Ta-Nehisi Coates is giving us a Wakanda that we've never seen. Coates is giving us a T'Challa we've never seen. His story-telling methods are unique in its own right, but golly gee it sure is effective.
Wakanda is crumbling from the inside out while T'Challa has lost the trust of not only his people, but possibly himself. There is some damn beautiful internal sequences with Black Panther in action recounting a conversation he had with S'yan the day he became King.
Coates sucks the reader in with this internal struggle/conversation while Brian Stelfreeze puts together some damn fine looking action sequences. It's panels like these that make Coates feel like such a veteran comic writer:
We've got two very different things going on at the same time. T'Challa is recounting this "profound" advice from S'yan while kicking the shit out of some guards to save his people. The inner-dialogue is important and doesn't get lost in the action, and the action doesn't get lost underneath the text.
I don't know if it's teamwork, luck or chance, but it works very well.
Laura Martin, on colors, can't be forgotten either. The last, oh, 3, 4 or 5 pages are so damn important to this issue and the story moving forward. In these pages, Martin plays with the lighting and contrast a lot. I don't mean a lot in the bad way, but a lot in the way that it resonates with you when you sit back and think about this book after setting it down.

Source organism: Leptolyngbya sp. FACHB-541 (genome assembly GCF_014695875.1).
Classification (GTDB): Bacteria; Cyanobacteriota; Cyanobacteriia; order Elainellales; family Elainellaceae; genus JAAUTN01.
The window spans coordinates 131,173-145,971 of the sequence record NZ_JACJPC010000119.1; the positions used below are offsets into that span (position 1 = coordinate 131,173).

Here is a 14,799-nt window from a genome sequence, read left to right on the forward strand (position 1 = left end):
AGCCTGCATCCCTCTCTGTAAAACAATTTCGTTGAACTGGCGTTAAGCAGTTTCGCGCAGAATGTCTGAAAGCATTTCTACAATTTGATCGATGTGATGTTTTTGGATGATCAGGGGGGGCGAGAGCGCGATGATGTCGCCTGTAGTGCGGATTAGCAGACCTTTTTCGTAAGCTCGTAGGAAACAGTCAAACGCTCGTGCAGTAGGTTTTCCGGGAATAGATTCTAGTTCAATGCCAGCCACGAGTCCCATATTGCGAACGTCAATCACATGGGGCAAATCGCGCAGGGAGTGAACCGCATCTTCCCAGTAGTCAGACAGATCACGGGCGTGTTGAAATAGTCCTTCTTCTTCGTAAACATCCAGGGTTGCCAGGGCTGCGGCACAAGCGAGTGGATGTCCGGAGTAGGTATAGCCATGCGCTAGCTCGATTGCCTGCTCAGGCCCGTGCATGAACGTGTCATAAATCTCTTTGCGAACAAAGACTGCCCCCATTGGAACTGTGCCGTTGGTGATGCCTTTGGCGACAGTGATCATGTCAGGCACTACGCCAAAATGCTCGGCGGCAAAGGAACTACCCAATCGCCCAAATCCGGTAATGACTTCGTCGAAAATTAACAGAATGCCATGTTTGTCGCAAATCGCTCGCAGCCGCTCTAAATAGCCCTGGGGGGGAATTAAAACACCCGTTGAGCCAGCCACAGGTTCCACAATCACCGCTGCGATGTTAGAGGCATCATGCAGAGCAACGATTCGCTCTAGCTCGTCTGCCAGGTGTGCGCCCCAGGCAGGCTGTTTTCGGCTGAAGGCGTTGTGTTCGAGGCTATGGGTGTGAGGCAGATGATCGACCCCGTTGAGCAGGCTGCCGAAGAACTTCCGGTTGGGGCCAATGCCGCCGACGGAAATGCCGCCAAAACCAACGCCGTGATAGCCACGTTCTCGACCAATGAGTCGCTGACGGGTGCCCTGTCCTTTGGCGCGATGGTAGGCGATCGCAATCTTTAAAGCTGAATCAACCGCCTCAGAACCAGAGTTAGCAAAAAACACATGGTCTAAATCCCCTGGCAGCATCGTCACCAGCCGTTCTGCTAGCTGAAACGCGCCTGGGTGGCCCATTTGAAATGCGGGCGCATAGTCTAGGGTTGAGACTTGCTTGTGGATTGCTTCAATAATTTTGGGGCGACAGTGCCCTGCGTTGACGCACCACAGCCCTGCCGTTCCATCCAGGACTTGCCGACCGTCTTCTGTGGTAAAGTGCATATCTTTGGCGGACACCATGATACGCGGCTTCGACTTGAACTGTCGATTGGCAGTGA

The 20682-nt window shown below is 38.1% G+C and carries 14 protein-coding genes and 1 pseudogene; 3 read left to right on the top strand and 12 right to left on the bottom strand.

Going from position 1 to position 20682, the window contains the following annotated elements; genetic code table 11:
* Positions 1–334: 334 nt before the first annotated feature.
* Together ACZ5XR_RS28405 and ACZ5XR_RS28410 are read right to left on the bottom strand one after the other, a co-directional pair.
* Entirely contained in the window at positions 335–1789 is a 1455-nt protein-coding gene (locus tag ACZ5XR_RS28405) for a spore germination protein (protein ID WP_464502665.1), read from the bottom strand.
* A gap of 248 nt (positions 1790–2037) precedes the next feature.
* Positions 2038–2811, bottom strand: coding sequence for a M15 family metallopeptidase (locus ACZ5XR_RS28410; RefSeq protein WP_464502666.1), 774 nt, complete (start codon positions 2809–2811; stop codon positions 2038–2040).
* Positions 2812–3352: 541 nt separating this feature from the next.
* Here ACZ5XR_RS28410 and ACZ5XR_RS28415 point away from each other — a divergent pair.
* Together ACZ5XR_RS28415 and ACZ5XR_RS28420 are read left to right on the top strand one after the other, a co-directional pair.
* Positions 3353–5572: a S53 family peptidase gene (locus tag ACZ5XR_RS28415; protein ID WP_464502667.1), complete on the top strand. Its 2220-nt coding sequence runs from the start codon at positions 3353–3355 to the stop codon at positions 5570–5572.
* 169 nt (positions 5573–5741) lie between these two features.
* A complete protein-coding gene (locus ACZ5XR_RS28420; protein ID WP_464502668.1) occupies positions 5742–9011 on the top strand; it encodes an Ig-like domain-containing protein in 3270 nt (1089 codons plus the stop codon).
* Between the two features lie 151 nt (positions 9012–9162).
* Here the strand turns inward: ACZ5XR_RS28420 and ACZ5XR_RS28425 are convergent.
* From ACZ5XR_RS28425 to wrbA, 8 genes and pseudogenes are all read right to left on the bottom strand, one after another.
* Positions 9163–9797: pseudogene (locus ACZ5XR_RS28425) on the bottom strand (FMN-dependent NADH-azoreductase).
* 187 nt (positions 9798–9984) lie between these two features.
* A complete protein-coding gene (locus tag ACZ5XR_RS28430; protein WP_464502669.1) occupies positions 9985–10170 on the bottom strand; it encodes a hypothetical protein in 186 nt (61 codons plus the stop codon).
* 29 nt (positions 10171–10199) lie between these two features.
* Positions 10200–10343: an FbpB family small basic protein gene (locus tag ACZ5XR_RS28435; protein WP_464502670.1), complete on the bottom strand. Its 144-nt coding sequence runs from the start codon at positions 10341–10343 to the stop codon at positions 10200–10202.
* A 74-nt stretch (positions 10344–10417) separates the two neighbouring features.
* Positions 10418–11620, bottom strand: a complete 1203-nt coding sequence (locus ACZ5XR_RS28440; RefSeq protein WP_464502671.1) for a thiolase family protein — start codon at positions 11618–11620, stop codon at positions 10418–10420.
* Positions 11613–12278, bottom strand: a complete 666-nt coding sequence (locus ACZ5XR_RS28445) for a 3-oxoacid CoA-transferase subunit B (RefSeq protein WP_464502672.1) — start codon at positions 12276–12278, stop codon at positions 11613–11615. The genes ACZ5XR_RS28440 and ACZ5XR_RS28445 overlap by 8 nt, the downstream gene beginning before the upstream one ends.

It makes the tensity of a situation stick with you. Bravo.
In issue No. 2, we are introduced to The Midnight Angels -- two women leading the citizens against the Wakandan hierarchy. This part of the story is where Stelfreeze shines bright.
Panther fights off some guards to free his prisoners. Except, these prisoners aren't too pumped about it. There is no text telling us they feel this way, but their eyes.
T'Challa says to these prisoners "Your king will provide for you" and all we see are two children gripping an older woman as they cast a shit ton of shade the Panther's way. This comes after the inner-conversation T'Challa has with himself, in which he is basically battling how much power a king should use and when he should use it.
Watching him try and figure the balance between Black Panther and King all while the people of his nation revolt against him is so damn gripping that some might call it a white-knuckler.
It's a damn fine story with a perfect mix of action, talky scenes, mystery and intrigue. Coates has said he was hoping to set up the rest of the series by putting so many pieces into play at once.
It's been interesting to see the MacArthur Genius and National Book Award winner enter the comic book world and build his world around T'Challa and not through him.
Rating: 8.5/10 We're only scratching the surface of Ta-Nehisi Coates' Wakanda, but it's been extremely satisfying to see him build his world around T'Challa and not just through him. A lot of pieces are in play, and it feels like Coates is about to take us on a hell of a journey. Artist Brian Stelfreeze deserves a lot of the credit by accomplishing the task of showing us so much with each passing panel.